They went across the lake to the region of the Gerasenes. When Jesus got out of the boat, a man with an impure spirit came from the tombs to meet him. This man lived in the tombs, and no one could bind him anymore, not even with a chain. For he had often been chained hand and foot, but he tore the chains apart and broke the irons on his feet. No one was strong enough to subdue him. Night and day among the tombs and in the hills he would cry out and cut himself with stones.
When he saw Jesus from a distance, he ran and fell on his knees in front of him. He shouted at the top of his voice, “What do you want with me, Jesus, Son of the Most High God? In God’s name don’t torture me!” For Jesus had said to him, “Come out of this man, you impure spirit!”
Then Jesus asked him, “What is your name?”
“My name is Legion,” he replied, “for we are many.” And he begged Jesus again and again not to send them out of the area.
A large herd of pigs was feeding on the nearby hillside. The demons begged Jesus, “Send us among the pigs; allow us to go into them.” He gave them permission, and the impure spirits came out and went into the pigs. The herd, about two thousand in number, rushed down the steep bank into the lake and were drowned.
Those tending the pigs ran off and reported this in the town and countryside, and the people went out to see what had happened. When they came to Jesus, they saw the man who had been possessed by the legion of demons, sitting there, dressed and in his right mind; and they were afraid. Those who had seen it told the people what had happened to the demon-possessed man—and told about the pigs as well. Then the people began to plead with Jesus to leave their region.
As Jesus was getting into the boat, the man who had been demon-possessed begged to go with him.
Some people feel sorry for the pigs in this story — a poor, innocent herd of snorting and grunting swine minding their own piggy business on the hillside, and Jesus lets a bunch of evil spirits enter them and run them off a cliff to their deaths in the sea.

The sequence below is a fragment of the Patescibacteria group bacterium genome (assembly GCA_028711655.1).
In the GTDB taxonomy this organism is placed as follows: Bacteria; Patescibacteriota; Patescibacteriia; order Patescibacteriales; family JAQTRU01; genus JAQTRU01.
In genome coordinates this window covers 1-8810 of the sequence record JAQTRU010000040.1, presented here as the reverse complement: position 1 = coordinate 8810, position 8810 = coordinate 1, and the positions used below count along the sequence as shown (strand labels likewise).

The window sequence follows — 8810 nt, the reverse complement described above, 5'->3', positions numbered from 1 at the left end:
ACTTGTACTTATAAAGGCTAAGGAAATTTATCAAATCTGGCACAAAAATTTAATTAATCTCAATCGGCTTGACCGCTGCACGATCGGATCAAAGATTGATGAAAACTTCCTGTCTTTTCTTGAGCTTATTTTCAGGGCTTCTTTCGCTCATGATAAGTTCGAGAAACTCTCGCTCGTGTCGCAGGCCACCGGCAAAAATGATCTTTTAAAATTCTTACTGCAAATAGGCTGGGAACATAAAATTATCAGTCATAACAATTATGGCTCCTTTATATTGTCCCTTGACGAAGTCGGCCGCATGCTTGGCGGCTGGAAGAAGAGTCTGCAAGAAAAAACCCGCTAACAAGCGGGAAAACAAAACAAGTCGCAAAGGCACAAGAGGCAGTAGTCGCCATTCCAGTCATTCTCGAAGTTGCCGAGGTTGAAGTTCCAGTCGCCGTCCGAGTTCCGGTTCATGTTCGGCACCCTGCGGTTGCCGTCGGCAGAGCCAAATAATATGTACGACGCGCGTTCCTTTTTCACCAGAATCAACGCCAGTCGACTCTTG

I don’t feel sorry for the pigs. I didn’t feel sorry for the halibut I ate for dinner last night either. That halibut sacrificed its life so that I could have some protein. I don’t know how many beasts, birds, fish, trees and plants have likewise died so that I, by eating them, wearing them or otherwise using them, might live. The herd of pigs that night on the shore of the Sea of Galilee died instead of the child of God whom Jesus traveled across the dark and stormy water to save (see Mark 4:35-41).
No match for Jesus
The man’s demons, so powerful he describes them in terms of a Roman legion of 6,000 warriors, made the man torture himself (Mark 5:5). They caused him to be ostracized and chained (verses 3-4). They caused him unrelenting anguish and misery; but they could not destroy him.
Evil spirits these were, hateful and cruel, bent on destruction of whatever they possessed. The instant they entered the pigs, these demons destroyed them. But they could not destroy the one man they possessed.
Under the old covenant, the one Hebrews 10 says was fulfilled in Christ, pigs were ritually unclean, and as such were not even to be touched, much less eaten, by children of the covenant. Jesus, in effect, “sacrificed” a whole herd of swine for the sake of this one tormented man living among the tombs. To Jesus, the deliverance and restoration of one human being is worth whatever sacrifice it takes, even Jesus’ own torture and death on a wood cross at Golgotha.
How long had this man lived in the graveyard under the unforgiving power of this legion of demons? We aren’t told. But we do know this: Jesus was coming. In Mark’s story, the only reason Jesus crossed the Sea of Galilee that evening—bringing the disciples through a storm they feared would kill them all, but which Jesus calmed with a word — was to deliver that poor man from his bondage.
Jesus is coming
What are your demons? What has you in self-destructive bondage? Know this: whatever your devils may be, they do not have the power to finally destroy you. Jesus is coming, he’s coming for you, to set you free. Not even death can stop him — his or yours; he conquered death itself. He can free you from anything.
The song says, “Put your hand in the hand of the man who calmed the waters…” Maybe that’s what the Gerasene demoniac wanted to do when he ran to Jesus after seeing him from afar (Mark 5:6). But all he could do was fall on his knees and let the demons do the talking (verse 7). It didn’t matter. Jesus came to save him, regardless of the odds, regardless of the depth of the pit the man was in, regardless of the man’s inability, because of the demons, to ask Jesus to save him.
Jesus freed him and banned his demons forever by way of the pigs drowned in the sea, symbols of the uncleanness and the end of the demons, as well as of the personal sacrifice of Jesus, who took the uncleanness of the world upon himself and cleaned it — that you and I might live free in him.
It has been said that most people have a hard time relating to the story of the Garasene demoniac, but that drug addicts relate to it easily. That makes sense. I think that anyone who takes sin seriously, like Jesus does, relates easily to this story. Like the demoniac, howling away in the dark from the tombs, even when our sinfulness darkens our hearts, somewhere deep inside we know our need, and we know Jesus is the one who has come to set us free.
Author: J. Michael Feazell, 2005, 2012